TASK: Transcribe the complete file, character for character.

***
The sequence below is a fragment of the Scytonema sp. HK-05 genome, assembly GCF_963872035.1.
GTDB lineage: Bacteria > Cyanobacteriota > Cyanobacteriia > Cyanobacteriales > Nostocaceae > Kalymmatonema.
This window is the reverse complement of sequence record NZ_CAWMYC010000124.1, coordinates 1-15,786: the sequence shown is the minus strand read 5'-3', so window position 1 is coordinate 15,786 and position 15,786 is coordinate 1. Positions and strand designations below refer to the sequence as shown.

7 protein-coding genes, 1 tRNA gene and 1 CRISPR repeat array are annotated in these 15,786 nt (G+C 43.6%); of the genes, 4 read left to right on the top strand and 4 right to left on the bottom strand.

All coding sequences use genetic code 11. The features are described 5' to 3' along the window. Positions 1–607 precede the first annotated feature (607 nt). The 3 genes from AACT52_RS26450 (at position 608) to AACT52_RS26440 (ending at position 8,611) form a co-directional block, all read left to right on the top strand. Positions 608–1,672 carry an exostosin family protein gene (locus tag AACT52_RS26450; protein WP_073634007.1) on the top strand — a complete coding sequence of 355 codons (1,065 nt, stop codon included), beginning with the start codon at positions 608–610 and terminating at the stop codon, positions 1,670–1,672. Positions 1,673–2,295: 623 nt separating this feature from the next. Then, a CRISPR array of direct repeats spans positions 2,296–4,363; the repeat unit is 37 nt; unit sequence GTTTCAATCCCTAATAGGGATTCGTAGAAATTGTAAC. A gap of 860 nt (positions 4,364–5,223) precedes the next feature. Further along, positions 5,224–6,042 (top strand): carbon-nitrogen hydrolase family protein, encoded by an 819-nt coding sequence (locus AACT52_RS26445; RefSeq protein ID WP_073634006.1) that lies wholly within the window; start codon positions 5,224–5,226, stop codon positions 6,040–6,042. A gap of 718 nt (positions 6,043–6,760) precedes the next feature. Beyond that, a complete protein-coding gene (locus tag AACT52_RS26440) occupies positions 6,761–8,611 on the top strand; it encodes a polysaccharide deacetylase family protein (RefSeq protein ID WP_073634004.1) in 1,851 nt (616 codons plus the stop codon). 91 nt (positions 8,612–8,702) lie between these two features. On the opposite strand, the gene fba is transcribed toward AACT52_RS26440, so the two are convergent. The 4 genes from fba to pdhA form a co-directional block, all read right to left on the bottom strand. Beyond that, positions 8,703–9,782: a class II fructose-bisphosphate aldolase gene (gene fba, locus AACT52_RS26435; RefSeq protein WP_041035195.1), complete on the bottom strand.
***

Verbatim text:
The sequence below is a fragment of the Scytonema sp. HK-05 genome, assembly GCF_963872035.1.
GTDB lineage: Bacteria > Cyanobacteriota > Cyanobacteriia > Cyanobacteriales > Nostocaceae > Kalymmatonema.
This window is the reverse complement of sequence record NZ_CAWMYC010000124.1, coordinates 1-15,786: the sequence shown is the minus strand read 5'-3', so window position 1 is coordinate 15,786 and position 15,786 is coordinate 1. Positions and strand designations below refer to the sequence as shown.

7 protein-coding genes, 1 tRNA gene and 1 CRISPR repeat array are annotated in these 15,786 nt (G+C 43.6%); of the genes, 4 read left to right on the top strand and 4 right to left on the bottom strand.

All coding sequences use genetic code 11. The features are described 5' to 3' along the window. Positions 1–607 precede the first annotated feature (607 nt). The 3 genes from AACT52_RS26450 (at position 608) to AACT52_RS26440 (ending at position 8,611) form a co-directional block, all read left to right on the top strand. Positions 608–1,672 carry an exostosin family protein gene (locus tag AACT52_RS26450; protein WP_073634007.1) on the top strand — a complete coding sequence of 355 codons (1,065 nt, stop codon included), beginning with the start codon at positions 608–610 and terminating at the stop codon, positions 1,670–1,672. Positions 1,673–2,295: 623 nt separating this feature from the next. Then, a CRISPR array of direct repeats spans positions 2,296–4,363; the repeat unit is 37 nt; unit sequence GTTTCAATCCCTAATAGGGATTCGTAGAAATTGTAAC. A gap of 860 nt (positions 4,364–5,223) precedes the next feature. Further along, positions 5,224–6,042 (top strand): carbon-nitrogen hydrolase family protein, encoded by an 819-nt coding sequence (locus AACT52_RS26445; RefSeq protein ID WP_073634006.1) that lies wholly within the window; start codon positions 5,224–5,226, stop codon positions 6,040–6,042. A gap of 718 nt (positions 6,043–6,760) precedes the next feature. Beyond that, a complete protein-coding gene (locus tag AACT52_RS26440) occupies positions 6,761–8,611 on the top strand; it encodes a polysaccharide deacetylase family protein (RefSeq protein ID WP_073634004.1) in 1,851 nt (616 codons plus the stop codon). 91 nt (positions 8,612–8,702) lie between these two features. On the opposite strand, the gene fba is transcribed toward AACT52_RS26440, so the two are convergent. The 4 genes from fba to pdhA form a co-directional block, all read right to left on the bottom strand. Beyond that, positions 8,703–9,782: a class II fructose-bisphosphate aldolase gene (gene fba, locus AACT52_RS26435; RefSeq protein WP_041035195.1), complete on the bottom strand.